Freddie Mac: Mortgage Servicing ‘Will Never Be the Same Again’ « The Washington Independent
In April 2005, 64,057 homes received some form of foreclosure notice. This April — with the foreclosure crisis ebbing — 333,837 did. The recession has upended the logic of the entire housing market, with a quarter of homeowners underwater, the administration trying to keep real estate prices stable and the government a very lonely source of liquidity. And today, Ingrid Beckles, a senior vice president at Freddie Mac, writes that the company recognizes the sea change and is responding:
Mortgage servicing will never be the same again. The unprecedented volume of delinquent loans over the past three years has triggered within the industry a sweeping re-examination and re-engineering of its delinquency and loss mitigation management practices. While the ultimate impact of this incredible period of financial stress, distended unemployment and evaporating equity has yet to be fully revealed, I believe the way the servicing industry has responded will significantly enhance its ability to react expediently and comprehensively to future downturns.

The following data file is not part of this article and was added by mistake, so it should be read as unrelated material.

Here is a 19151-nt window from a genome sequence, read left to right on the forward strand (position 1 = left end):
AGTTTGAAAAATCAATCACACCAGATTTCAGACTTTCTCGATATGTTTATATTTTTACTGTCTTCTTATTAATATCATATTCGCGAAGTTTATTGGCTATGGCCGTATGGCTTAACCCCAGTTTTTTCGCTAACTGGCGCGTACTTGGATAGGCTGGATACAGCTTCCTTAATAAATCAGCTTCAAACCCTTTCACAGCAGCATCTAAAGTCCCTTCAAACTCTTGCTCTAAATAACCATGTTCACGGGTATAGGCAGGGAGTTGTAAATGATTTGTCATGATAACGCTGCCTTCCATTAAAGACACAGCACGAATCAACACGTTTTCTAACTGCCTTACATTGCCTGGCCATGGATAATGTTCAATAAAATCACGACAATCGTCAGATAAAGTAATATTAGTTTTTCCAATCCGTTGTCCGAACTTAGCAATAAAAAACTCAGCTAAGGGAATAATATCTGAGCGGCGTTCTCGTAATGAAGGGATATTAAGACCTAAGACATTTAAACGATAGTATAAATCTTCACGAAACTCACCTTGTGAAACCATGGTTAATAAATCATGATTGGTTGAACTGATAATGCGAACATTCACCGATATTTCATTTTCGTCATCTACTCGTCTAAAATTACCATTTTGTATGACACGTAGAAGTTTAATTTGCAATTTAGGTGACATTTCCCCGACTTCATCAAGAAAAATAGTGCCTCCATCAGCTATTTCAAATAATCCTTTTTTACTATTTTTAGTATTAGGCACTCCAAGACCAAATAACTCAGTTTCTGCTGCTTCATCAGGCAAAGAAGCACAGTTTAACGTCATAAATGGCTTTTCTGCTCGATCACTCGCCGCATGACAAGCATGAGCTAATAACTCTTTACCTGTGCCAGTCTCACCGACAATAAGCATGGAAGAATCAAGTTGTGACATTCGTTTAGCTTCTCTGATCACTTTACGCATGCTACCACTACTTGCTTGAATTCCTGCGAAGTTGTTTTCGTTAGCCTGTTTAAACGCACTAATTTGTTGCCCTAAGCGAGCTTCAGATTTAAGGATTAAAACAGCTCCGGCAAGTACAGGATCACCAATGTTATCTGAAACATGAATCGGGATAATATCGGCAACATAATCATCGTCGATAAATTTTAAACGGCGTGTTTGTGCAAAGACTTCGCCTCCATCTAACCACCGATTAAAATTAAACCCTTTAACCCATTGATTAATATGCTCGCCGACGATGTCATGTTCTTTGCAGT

Of course, the mortgage business should never be the same again, since the notion that home prices on aggregate would never decline was exposed as myth. Companies that originate and purchase mortgages, like Freddie, *should *have plans for what to do when the housing market goes south. But again, a Freddie executive walks through the new modification efforts without mentioning right-to-rent or principal reduction — two programs that offer a clear path to keeping people in their homes and preventing a further slide in housing prices.